Matrix Operations

Matrix Operations

Bart Massey

Projects For Today

  • Matrix multiplication

    • Classical
    • Strassen
    • (FFT)
  • Solving a system of linear equations

    • LUP decomposition
    • Solving the resulting system
  • Matrix inversion

  • Least-squares minimization

Matrix Multiplication

  • Given matrices A of size (m, n) and B of size (n, p)

  • Product is C[i, j] = sum(k <- 1..n, A[i, k] * B[k, j])

  • Pseudocode:

    multiply A by B:
        for i <- 1 .. m
            for j <- 1 .. p
                C[i, j] <- A[i, 1] * B[1, j]
                for k <- 2 .. n
                    C[i, j] <- C[i, j] + A[i, k] * B[k, j]
        return C
  • mp space for result, mnp time

  • For square matrices, these are O(n^2) and O(n^3)

Block Multiplication

  • For a square matrix, let

    A = [ A[1,1] A[1,2] ]
        [ A[2,1] A[2,2] ]

    and similarly for B and C

  • Compute the matrix product as

    C[i,j] = sum(k <- 1..2, A[i, k] . B[k, j])

    where "." is matrix multiplication

  • Gives the same answer (easy proof), but recursive

Strassen's Method

  • "Strassen's method is not at all obvious. (This might the biggest understatement in this book)."

  • Let S[1] = B[1,2] - B[2,2] and then define S[2..10] as sums or differences of blocks according to p. 80

  • Let P[1] = A[1,1] . S[1] and then define P[2..7] similarly according to p. 80

  • C[(1,1)..(2,2)] can be written as sums of various P according to p. 81

  • Note that only the P calculations have multiply, and that there are only 7 of them.

    • Traditional block multiplication would give 2x2x2 = 8 multiplies
  • The P multiplies can be done by recursively applying Strassen's algorithm! This gives complexity O(n^(lg 7)) ~= O(n^2.8)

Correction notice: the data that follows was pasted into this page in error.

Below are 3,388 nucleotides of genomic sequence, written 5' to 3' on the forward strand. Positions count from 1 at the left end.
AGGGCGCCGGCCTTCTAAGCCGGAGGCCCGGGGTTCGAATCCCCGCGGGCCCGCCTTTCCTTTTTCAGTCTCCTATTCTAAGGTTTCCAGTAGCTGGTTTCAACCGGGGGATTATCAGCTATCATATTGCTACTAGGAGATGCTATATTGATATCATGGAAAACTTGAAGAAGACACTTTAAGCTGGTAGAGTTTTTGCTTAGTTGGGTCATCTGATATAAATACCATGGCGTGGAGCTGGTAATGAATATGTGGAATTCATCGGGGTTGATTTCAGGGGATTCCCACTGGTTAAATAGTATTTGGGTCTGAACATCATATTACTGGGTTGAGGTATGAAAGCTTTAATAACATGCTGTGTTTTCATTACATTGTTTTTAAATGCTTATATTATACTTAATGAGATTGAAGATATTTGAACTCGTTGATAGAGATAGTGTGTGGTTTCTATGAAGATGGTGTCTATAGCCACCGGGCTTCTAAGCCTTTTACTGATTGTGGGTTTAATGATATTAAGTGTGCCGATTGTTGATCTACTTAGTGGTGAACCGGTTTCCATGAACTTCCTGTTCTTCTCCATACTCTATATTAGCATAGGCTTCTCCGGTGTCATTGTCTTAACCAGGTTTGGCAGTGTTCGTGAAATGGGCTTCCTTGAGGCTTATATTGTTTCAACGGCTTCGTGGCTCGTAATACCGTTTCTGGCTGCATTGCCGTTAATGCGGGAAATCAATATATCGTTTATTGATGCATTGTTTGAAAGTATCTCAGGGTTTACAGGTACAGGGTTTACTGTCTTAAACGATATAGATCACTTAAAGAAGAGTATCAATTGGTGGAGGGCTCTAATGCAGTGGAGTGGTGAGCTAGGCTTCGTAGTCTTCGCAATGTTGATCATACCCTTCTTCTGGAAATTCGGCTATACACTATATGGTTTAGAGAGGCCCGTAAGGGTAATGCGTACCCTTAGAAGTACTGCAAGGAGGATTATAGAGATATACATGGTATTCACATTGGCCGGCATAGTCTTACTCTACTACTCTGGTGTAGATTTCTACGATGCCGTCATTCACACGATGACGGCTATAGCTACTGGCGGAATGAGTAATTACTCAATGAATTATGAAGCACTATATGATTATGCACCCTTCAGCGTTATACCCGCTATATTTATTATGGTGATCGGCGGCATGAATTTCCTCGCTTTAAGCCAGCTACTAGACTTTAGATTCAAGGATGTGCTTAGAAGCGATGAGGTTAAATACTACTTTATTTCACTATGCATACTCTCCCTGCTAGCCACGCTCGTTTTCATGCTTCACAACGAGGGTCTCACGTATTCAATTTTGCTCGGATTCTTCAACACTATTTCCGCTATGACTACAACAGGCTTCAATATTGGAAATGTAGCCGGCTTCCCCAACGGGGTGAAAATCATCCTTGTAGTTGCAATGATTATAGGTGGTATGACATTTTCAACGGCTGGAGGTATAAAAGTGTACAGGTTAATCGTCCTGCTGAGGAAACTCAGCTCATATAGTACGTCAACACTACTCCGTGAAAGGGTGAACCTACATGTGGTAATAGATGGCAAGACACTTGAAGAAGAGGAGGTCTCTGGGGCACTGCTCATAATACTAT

Solving Systems Of Linear Equations

  • Solving for n independent linear equations in n unknowns with unique answer

    3*x1 + 5*x2 + 7*x3 = 9
    4*x1 + 6*x2 + 8*x3 = 10
    1*x1 + 0*x2 + 3*x3 = 4
  • Watch out for underconstrained systems due to dependent equations, overconstrained systems due to unsolvability

  • Matrix formulation: write

    b[1] = a[1, n] * x[n] + ... + a[1,1] * x[1]
    b[2] = a[2, n] * x[n] + ... + a[2,1] * x[1]


    Ax = b

    where b and x are vectors of length n, and A is an (n, n) matrix of coefficients

Matrix Multiply By FFT

  • Algorithm

    • Take DFT of input matrices
    • Then add the DFTs
    • Then take inverse DFT of the result
  • Most efficient known algorithm for very large n

Gaussian Elimination: Row-Reduction To "LUP" Form

  • Equations (rows) can be multiplied by a constant, added, swapped around.

  • Idea: Use first coefficient in first row to get rid of first coefficient in all other rows.

    a[2] -= a[1] * (a[2,1] / a[1,1])
    b[2] -= b[1] * (a[2,1] / a[1,1])

    Continue to eliminate successive coefficients from successive rows.

  • Permutation is needed if divisor is zero or small. Preserve the permutation to keep track of which equation was which!

Gaussian Elimination: Solving From "LUP" Form

  • Note that a[n,n] * x[n] = b[p[n]] is trivially solvable for x[n]

  • Substitute x[n] and subtract resulting constant from b[p[i]] to get equations like

    a[n-1,n-1] * x[n-1] = ..
  • Continue until all x[i] have been computed, and return the results

  • Running time of decomposition, solving is O(n^2)

Matrix Inversion

  • Finding A^-1 such that A . A^-1 = I

  • Can use Gaussian Elimination to find

    • Set up n systems of equations, each of which solves for a column of A^-1
    • Solve the systems in total time O(n^3)
  • Proof of equivalence of multiplication and inversion

    • Important property: two-way proof

Least-Squares Approximation

  • Practically super-important: fit a function to data points minimizing square of error in y

  • See last section of the book and meditate hard for details

  • Look somewhere else (e.g. Numerical Recipes, web) for implementation hints

Last modified: Monday, 12 May 2014, 4:07 PM